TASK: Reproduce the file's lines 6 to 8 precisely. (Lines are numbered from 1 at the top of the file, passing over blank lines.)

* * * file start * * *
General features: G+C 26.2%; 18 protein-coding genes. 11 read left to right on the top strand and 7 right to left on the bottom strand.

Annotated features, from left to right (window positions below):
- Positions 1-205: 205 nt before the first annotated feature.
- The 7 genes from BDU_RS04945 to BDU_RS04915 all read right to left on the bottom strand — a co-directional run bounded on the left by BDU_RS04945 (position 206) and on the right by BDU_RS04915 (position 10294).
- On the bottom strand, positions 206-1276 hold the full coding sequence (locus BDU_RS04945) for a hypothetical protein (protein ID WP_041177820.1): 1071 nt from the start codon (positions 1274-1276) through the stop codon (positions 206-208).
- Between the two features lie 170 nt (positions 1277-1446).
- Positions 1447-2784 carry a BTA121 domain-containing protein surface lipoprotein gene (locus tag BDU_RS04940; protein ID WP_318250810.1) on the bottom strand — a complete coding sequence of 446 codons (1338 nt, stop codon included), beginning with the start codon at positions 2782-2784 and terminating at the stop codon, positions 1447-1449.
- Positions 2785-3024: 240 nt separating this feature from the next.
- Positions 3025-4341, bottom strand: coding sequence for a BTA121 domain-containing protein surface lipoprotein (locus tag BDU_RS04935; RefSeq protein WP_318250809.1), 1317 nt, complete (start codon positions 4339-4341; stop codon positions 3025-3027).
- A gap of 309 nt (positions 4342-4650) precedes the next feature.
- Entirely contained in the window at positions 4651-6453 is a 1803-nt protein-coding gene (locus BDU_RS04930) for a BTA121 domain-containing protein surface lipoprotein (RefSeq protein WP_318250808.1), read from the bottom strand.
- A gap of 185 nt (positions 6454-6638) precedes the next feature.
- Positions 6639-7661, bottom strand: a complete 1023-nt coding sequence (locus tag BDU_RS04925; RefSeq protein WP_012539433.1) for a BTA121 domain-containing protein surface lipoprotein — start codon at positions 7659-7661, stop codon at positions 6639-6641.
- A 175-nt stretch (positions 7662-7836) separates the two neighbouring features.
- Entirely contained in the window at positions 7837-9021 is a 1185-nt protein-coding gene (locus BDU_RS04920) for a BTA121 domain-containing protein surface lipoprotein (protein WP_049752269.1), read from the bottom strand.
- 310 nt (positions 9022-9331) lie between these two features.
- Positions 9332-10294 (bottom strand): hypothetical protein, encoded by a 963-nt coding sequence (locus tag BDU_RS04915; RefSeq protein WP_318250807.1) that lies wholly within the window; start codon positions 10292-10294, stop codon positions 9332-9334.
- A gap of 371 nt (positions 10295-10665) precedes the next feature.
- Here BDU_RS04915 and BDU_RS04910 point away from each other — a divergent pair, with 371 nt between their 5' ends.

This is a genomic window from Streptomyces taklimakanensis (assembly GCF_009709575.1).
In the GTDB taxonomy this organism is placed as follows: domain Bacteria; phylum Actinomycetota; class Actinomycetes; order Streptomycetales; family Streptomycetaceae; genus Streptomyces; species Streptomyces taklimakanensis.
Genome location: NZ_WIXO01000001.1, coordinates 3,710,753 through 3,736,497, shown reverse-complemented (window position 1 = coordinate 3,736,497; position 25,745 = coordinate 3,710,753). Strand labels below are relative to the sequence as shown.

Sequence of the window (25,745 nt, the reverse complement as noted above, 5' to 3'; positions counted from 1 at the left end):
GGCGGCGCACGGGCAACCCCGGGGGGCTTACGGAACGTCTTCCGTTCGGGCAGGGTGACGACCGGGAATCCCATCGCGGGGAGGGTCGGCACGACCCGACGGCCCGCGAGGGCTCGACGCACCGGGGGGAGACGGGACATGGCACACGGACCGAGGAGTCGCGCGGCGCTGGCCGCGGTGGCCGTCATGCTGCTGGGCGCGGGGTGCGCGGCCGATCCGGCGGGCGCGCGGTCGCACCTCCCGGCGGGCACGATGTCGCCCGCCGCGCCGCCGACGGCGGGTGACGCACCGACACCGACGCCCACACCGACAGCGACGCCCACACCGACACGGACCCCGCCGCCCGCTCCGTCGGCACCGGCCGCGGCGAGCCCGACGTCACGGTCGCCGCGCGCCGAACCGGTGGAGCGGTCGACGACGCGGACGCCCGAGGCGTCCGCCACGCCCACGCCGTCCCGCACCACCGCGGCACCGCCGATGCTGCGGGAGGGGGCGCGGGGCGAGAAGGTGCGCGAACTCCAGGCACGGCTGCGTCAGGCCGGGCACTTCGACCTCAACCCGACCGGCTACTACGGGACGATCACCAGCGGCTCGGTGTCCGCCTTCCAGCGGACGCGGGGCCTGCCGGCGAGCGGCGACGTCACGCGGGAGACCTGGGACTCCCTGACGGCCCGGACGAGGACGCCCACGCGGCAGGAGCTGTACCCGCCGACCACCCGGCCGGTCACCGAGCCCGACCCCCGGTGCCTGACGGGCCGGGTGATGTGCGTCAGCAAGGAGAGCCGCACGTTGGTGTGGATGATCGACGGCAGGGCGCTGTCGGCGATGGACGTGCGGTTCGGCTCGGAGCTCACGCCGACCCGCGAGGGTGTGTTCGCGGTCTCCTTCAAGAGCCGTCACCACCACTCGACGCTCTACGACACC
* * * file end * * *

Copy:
- Between the two features lie 170 nt (positions 1277-1446).
- Positions 1447-2784 carry a BTA121 domain-containing protein surface lipoprotein gene (locus tag BDU_RS04940; protein ID WP_318250810.1) on the bottom strand — a complete coding sequence of 446 codons (1338 nt, stop codon included), beginning with the start codon at positions 2782-2784 and terminating at the stop codon, positions 1447-1449.
- Positions 2785-3024: 240 nt separating this feature from the next.